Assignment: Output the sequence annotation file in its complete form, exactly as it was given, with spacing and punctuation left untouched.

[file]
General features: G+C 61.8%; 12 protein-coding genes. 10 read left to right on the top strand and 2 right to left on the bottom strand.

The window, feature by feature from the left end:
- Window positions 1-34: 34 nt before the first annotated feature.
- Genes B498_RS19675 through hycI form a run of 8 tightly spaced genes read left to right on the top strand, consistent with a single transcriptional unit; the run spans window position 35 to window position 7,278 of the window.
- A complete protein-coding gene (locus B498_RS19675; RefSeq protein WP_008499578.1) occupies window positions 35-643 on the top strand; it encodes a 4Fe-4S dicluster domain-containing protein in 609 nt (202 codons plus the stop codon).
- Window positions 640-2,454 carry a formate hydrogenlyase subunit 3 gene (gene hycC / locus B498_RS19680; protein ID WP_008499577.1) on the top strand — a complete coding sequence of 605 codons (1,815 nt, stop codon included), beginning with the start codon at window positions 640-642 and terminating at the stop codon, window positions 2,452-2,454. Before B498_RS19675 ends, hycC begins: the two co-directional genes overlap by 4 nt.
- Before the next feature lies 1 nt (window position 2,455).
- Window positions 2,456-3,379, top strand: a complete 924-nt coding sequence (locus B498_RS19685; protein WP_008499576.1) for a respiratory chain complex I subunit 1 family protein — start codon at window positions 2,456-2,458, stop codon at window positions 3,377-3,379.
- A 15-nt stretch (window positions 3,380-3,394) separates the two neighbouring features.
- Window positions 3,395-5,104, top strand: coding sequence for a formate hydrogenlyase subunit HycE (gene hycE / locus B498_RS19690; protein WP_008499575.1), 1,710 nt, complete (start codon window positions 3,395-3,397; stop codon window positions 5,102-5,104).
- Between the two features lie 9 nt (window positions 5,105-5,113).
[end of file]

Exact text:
General features: G+C 61.8%; 12 protein-coding genes. 10 read left to right on the top strand and 2 right to left on the bottom strand.

The window, feature by feature from the left end:
- Window positions 1-34: 34 nt before the first annotated feature.
- Genes B498_RS19675 through hycI form a run of 8 tightly spaced genes read left to right on the top strand, consistent with a single transcriptional unit; the run spans window position 35 to window position 7,278 of the window.
- A complete protein-coding gene (locus B498_RS19675; RefSeq protein WP_008499578.1) occupies window positions 35-643 on the top strand; it encodes a 4Fe-4S dicluster domain-containing protein in 609 nt (202 codons plus the stop codon).
- Window positions 640-2,454 carry a formate hydrogenlyase subunit 3 gene (gene hycC / locus B498_RS19680; protein ID WP_008499577.1) on the top strand — a complete coding sequence of 605 codons (1,815 nt, stop codon included), beginning with the start codon at window positions 640-642 and terminating at the stop codon, window positions 2,452-2,454. Before B498_RS19675 ends, hycC begins: the two co-directional genes overlap by 4 nt.
- Before the next feature lies 1 nt (window position 2,455).
- Window positions 2,456-3,379, top strand: a complete 924-nt coding sequence (locus B498_RS19685; protein WP_008499576.1) for a respiratory chain complex I subunit 1 family protein — start codon at window positions 2,456-2,458, stop codon at window positions 3,377-3,379.
- A 15-nt stretch (window positions 3,380-3,394) separates the two neighbouring features.
- Window positions 3,395-5,104, top strand: coding sequence for a formate hydrogenlyase subunit HycE (gene hycE / locus B498_RS19690; protein WP_008499575.1), 1,710 nt, complete (start codon window positions 3,395-3,397; stop codon window positions 5,102-5,104).
- Between the two features lie 9 nt (window positions 5,105-5,113).